When using external BRAM with the Cortex-M1 processor, it is important to properly configure the reset behavior to ensure correct system operation. The Cortex-M1 supports flexible reset configurations to accommodate different use cases. This article provides guidance on configuring the start-up reset behavior when integrating external BRAM with Cortex-M1.
Overview of Cortex-M1 Reset
The Cortex-M1 processor has multiple reset sources that can trigger a system reset. These include power-on reset, external reset pin, watchdog reset, and software initiated reset. On reset, the processor will load the reset value from the start-up reset register which controls the initial boot behavior.
During the reset sequence, the processor also asserts the system reset signal to reset any on-chip peripherals and external logic. It is important that the timing of the system reset aligns with the power levels reaching the specified operation range for the external BRAM.
Start-up Reset Configuration
The start-up reset register in the Cortex-M1 controls the processor’s initial boot behavior. There are two primary configuration options:
- Reset into ROM – The processor will start executing code from the on-chip boot ROM. This can be used to copy code from external flash into internal SRAM before jumping to the main application.
- Reset into RAM – The processor will start executing code directly from a defined location in SRAM or external memory. This allows jumping directly into the application without any bootloader sequence.
When using external BRAM to hold the program code, the start-up reset register should be configured for reset into RAM. The address field should specify the starting address of the code in the BRAM device. This causes the processor to begin fetching instructions directly from that location on reset.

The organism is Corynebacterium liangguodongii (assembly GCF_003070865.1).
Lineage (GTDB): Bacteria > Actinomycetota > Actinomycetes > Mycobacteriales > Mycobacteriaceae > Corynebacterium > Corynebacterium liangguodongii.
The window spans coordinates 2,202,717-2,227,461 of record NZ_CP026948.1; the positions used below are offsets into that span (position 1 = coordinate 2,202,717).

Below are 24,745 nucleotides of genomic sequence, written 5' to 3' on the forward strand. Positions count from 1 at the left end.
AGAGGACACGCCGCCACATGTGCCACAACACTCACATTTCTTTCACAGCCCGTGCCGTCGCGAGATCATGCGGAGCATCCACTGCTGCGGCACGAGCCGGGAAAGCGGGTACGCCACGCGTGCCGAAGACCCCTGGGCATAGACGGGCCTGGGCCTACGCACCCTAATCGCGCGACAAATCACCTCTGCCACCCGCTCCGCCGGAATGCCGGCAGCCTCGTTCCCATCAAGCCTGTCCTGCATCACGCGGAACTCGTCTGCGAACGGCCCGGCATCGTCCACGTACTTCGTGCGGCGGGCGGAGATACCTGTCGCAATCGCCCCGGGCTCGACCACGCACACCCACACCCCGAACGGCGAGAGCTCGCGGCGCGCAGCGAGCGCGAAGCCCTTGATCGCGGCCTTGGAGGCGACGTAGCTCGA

Proper operation requires the system reset to be de-asserted after the external BRAM has reached the specified supply voltage levels. The reset signal should be timed to meet the BRAM power-up requirements. There are several approaches to manage this timing:
- System reset supervisor – An external reset supervisor circuit can monitor the supply rails and control the system reset timing.
- Processor reset controller – Some Cortex-M1 implementations have programmable reset timing in the processor reset controller block.
- External delay – A simple RC delay on the reset pin can introduce delay to meet BRAM timing needs.
Consult the BRAM datasheet specifications to determine the required power-up timing. The system reset should be held active until these requirements are satisfied.
Reset Configuration Settings
The Cortex-M1 reset configuration is managed through several registers in the system control block. Key settings include:
- AIRCR – Application Interrupt and Reset Control Register. This controls software initiated resets and priority of different reset sources.
- RVSR – Reset Value Status Register. Indicates source of last reset.
- RMR – Reset Management Register. Used to enable reset for configurable external pin.
- RESET_MISC – Reset Misc Register. Configures reset to ROM or RAM and start address.
These registers can be configured through the CMSIS System Initialization function which is called early in the reset sequence. This allows central configuration of the reset behavior.
Initializing External BRAM
At power-on the external BRAM will not have a valid state until configured by the Cortex-M1 system. The processor needs to sequence the BRAM initialization which typically involves:
- Asserting the BRAM reset pin
- Programming the BRAM configuration register settings